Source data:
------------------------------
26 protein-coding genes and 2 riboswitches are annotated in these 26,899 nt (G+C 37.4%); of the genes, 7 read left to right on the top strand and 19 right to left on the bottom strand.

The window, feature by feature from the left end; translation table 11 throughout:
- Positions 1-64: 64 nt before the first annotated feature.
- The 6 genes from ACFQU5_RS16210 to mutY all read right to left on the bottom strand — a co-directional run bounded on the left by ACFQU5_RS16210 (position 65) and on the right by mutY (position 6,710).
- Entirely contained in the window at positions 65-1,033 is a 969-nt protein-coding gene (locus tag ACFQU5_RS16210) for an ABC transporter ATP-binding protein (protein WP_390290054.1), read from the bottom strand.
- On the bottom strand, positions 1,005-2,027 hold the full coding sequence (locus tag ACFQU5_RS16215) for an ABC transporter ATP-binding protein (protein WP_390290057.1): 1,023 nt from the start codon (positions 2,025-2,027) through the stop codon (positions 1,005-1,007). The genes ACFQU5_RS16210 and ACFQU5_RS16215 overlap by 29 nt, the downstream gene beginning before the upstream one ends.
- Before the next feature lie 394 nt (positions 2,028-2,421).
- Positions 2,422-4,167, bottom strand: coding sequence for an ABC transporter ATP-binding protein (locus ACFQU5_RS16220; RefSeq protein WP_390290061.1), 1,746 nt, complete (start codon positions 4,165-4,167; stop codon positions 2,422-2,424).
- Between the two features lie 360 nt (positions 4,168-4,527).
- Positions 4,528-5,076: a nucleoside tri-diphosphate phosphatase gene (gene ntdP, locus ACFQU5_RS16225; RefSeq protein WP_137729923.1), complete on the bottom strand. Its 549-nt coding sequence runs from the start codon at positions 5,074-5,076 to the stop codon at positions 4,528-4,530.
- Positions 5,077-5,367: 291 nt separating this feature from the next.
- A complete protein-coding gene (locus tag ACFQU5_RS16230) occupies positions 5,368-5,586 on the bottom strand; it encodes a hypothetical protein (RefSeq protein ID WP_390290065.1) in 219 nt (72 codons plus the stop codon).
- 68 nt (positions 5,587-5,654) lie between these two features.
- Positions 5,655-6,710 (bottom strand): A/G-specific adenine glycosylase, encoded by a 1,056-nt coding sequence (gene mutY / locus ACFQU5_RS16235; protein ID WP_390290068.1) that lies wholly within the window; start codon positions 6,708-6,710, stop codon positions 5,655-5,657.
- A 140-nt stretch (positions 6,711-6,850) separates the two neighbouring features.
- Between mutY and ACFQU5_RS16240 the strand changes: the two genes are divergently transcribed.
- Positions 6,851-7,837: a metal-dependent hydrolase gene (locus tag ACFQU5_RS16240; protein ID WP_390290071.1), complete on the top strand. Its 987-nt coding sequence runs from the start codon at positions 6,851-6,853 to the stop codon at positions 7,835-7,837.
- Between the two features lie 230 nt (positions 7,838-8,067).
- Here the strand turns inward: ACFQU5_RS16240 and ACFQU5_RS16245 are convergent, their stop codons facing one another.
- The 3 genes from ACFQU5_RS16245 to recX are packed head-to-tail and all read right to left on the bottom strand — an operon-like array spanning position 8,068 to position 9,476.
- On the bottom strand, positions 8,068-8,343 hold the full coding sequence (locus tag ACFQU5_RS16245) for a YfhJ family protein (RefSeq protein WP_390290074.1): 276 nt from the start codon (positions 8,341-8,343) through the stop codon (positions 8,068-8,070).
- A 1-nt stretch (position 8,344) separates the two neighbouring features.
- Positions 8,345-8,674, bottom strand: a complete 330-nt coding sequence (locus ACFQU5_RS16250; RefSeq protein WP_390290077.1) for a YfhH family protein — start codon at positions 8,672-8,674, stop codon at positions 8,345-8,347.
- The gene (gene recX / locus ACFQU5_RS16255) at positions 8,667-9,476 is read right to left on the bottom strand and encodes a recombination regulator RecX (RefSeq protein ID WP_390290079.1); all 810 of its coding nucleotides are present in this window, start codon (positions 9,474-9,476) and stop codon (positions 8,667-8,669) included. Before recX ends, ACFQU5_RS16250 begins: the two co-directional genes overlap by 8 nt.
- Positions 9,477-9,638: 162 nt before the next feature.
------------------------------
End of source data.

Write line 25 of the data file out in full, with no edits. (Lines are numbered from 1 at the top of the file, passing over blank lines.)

- Positions 9,477-9,638: 162 nt before the next feature.